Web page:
U.S. Rep. Steve LaTourette (R-OH) is renewing his call that Gov. Ted Strickland form an independent, bipartisan oversight board to monitor federal stimulus spending after a TV report that state officials used stimulus money for the "Cash for Appliances" rebate program to hire a Texas company that outsourced call center duties/jobs to Central America.
LaTourette and several other House Republicans, including Leader John Boehner (R-OH), wrote Strickland in March, 2009 and November, 2009, urging the creation of the stimulus oversight board.
Strickland told them an oversight board wasn't necessary and that he favored a Deputy Inspector General.
LaTourette said he can't believe stimulus funds intended to spur hiring in Ohio were used to hire a Texas company that outsourced the work to another country.
"This just reinforces the need to have better oversight over the stimulus funds," LaTourette said.
According to LaTourette, there was a televised report by WCMH-TV, the NBC affiliate in Columbus, where an Ohio state official defended the hiring of Texas-based Parago, Inc., since it had experience with rebate programs, but acknowledged she didn't know the Texas company would outsource the work.
The WCMH report said the state signed a contract worth about $500,000 with Parago to run Ohio's appliance rebate plan because it had experience with rebate programs, according to LaTourette.
"It's no wonder only 6 percent of Americans believe that the Stimulus Bill created any jobs. To be fair, it does look like Governor Strickland used the funds to create some jobs -- in Central America," LaTourette said.
"To suggest an Ohio company couldn't be trusted to run the appliance rebate program is insulting, and paying a Texas company nearly half a million dollars to use a call center in Central America is astounding. This is not 'Cash for Appliances,' it's 'Cash for Incompetence.'"
During the report, LaTourette says WCMH's Patrick Preston interviewed Nadeane Howard, Director of the Ohio Department of Development's Energy Resource Division.
Howard was asked why a Texas company was running the $10 million Ohio appliance rebate program instead of an Ohio company.
"Ohio has one of the largest Energy Star rebate programs in the country," Howard says, in the report. "We could not trust it to someone who had not done this kind of work before."
Howard further said ODOD stands behind its decision to hire the Texas firm even though it did not hire Americans to answer phones at the call center.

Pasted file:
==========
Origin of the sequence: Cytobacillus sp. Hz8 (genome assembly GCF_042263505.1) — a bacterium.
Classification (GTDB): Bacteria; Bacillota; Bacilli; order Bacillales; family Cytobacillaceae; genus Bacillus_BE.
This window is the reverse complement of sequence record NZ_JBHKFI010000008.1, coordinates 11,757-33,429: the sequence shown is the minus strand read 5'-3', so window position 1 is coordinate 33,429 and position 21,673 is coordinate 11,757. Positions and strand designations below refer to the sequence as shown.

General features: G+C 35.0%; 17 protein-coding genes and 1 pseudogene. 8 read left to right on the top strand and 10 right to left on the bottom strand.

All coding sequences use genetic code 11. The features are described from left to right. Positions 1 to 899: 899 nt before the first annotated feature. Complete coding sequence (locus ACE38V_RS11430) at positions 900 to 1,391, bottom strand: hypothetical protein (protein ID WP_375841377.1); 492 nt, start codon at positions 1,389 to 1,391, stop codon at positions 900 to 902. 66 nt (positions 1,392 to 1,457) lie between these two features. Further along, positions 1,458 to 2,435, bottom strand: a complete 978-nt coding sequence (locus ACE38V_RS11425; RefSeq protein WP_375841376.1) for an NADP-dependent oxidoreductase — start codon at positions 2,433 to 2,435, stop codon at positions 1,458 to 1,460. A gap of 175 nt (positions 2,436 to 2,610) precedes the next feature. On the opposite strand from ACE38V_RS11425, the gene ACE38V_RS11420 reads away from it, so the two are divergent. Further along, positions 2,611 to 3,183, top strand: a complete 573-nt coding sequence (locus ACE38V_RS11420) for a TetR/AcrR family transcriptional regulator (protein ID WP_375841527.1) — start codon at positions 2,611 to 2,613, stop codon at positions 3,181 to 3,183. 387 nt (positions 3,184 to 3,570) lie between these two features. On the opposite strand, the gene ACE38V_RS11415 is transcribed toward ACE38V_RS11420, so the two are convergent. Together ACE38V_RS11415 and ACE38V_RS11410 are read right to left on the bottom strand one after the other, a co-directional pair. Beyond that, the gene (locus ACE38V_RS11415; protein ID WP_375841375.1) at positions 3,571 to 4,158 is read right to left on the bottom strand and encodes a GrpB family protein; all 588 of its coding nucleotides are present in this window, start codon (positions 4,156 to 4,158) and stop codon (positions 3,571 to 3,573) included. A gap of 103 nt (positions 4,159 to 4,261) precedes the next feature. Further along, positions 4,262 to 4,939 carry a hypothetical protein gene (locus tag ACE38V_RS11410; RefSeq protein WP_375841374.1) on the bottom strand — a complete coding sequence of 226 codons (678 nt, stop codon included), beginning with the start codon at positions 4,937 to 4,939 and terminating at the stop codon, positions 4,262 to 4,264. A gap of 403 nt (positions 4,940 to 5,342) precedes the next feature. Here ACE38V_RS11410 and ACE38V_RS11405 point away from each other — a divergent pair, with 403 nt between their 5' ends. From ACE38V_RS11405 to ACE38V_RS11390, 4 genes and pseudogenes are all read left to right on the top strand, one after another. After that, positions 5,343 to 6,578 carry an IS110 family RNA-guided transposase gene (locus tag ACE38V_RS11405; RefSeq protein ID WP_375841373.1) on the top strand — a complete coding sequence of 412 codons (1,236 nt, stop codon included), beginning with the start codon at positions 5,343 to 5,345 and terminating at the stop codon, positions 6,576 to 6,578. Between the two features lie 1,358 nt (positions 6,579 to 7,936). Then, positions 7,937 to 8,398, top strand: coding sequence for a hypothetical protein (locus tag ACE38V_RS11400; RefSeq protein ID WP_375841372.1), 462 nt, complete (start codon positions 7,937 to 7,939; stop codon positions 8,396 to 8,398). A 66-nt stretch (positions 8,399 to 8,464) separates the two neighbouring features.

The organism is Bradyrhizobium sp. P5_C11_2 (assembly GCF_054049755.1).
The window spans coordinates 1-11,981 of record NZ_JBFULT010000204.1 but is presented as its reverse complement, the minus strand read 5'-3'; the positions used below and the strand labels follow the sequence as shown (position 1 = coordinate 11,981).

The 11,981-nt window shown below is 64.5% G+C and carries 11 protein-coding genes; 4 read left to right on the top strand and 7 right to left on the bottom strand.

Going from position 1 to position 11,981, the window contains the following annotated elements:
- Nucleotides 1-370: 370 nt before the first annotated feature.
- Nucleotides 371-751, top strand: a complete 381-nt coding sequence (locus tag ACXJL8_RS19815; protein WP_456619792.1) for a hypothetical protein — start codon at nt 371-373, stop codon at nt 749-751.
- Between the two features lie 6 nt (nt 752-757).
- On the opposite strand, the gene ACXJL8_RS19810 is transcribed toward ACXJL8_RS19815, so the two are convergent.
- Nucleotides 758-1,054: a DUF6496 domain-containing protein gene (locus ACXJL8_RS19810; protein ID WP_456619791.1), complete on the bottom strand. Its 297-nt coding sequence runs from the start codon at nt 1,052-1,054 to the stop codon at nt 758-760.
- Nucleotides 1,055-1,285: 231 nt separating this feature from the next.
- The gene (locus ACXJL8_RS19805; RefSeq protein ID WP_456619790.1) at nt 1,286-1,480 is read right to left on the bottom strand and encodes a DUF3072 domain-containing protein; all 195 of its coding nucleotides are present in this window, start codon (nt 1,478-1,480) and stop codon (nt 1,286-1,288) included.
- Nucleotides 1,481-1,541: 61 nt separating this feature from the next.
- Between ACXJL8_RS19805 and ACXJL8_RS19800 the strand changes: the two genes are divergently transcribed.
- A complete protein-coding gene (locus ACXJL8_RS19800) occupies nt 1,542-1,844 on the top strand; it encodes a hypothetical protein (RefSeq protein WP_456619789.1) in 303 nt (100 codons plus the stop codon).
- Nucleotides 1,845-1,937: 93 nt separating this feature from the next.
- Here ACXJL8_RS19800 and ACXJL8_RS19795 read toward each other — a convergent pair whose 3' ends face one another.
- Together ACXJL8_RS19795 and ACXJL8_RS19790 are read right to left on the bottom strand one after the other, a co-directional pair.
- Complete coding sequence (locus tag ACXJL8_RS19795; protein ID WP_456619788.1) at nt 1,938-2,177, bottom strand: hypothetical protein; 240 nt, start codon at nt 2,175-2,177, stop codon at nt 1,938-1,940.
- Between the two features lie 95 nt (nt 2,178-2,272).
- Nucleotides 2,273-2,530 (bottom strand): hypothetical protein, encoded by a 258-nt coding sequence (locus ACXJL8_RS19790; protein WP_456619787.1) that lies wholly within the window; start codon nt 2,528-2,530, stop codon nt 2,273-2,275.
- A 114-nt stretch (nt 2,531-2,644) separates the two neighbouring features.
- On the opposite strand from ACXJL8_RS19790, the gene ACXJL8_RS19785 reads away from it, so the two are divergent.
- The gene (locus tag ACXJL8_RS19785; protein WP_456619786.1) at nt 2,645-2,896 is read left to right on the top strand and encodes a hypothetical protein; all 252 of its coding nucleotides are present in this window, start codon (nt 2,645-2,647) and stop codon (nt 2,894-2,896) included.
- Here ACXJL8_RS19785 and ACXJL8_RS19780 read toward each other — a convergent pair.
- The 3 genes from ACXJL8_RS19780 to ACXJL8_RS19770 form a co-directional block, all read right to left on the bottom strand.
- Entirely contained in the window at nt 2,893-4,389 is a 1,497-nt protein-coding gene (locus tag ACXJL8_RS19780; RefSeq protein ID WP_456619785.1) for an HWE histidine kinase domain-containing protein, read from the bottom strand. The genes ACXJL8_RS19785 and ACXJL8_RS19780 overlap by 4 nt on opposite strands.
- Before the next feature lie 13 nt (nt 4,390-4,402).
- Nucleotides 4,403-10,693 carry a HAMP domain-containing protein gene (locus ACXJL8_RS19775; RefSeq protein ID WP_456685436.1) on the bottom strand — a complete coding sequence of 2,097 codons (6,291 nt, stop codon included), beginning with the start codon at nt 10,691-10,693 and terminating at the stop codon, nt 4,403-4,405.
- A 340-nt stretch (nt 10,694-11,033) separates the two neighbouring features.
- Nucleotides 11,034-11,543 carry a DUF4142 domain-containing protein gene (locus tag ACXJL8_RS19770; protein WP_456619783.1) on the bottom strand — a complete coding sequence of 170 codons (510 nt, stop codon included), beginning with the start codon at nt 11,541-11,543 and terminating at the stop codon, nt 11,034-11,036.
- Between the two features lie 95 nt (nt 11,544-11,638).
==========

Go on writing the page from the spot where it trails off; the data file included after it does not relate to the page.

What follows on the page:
Howard was asked specifically if she knew the company would outsource the call center duties to another country.
"We did not know that initially. The moment we found out, the director of this agency issued a request to Parago to please on-shore their call center," Howard told Preston.
The company did not comply with the request and LaTourette said he was dumbfounded by the explanation the state provided to the television reporter.
"They don't have an on-shore call center that they can utilize, so with the program winding down, it still resides offshore," Howard said.
LaTourette said the Columbus Dispatch reported in March, 2009 that "a divided Ohio Controlling Board" approved the contract with Parago to administer the $10.5 million appliance rebate program for Ohio.
The vote was 4-3. Nine companies submitted proposals to run the program, including two from Ohio. The report said Parago would be "paid $357,300 to cover administrative costs, and was selected based on strengths including experience with appliance-based rebates, according to the request submitted to the board."
The Dispatch reported in May, 2009 about delays in issuing appliance rebates and noted that Parago had 795 consumer complaints filed with the Better Business Bureau in the last three years, but the company has an A+ rating from BBB.
The report said appliance rebate programs in Texas, Minnesota and Iowa were experiencing problems getting through to phone banks and delays in rebates.
LaTourette said he doesn't know if those states used Parago as well.
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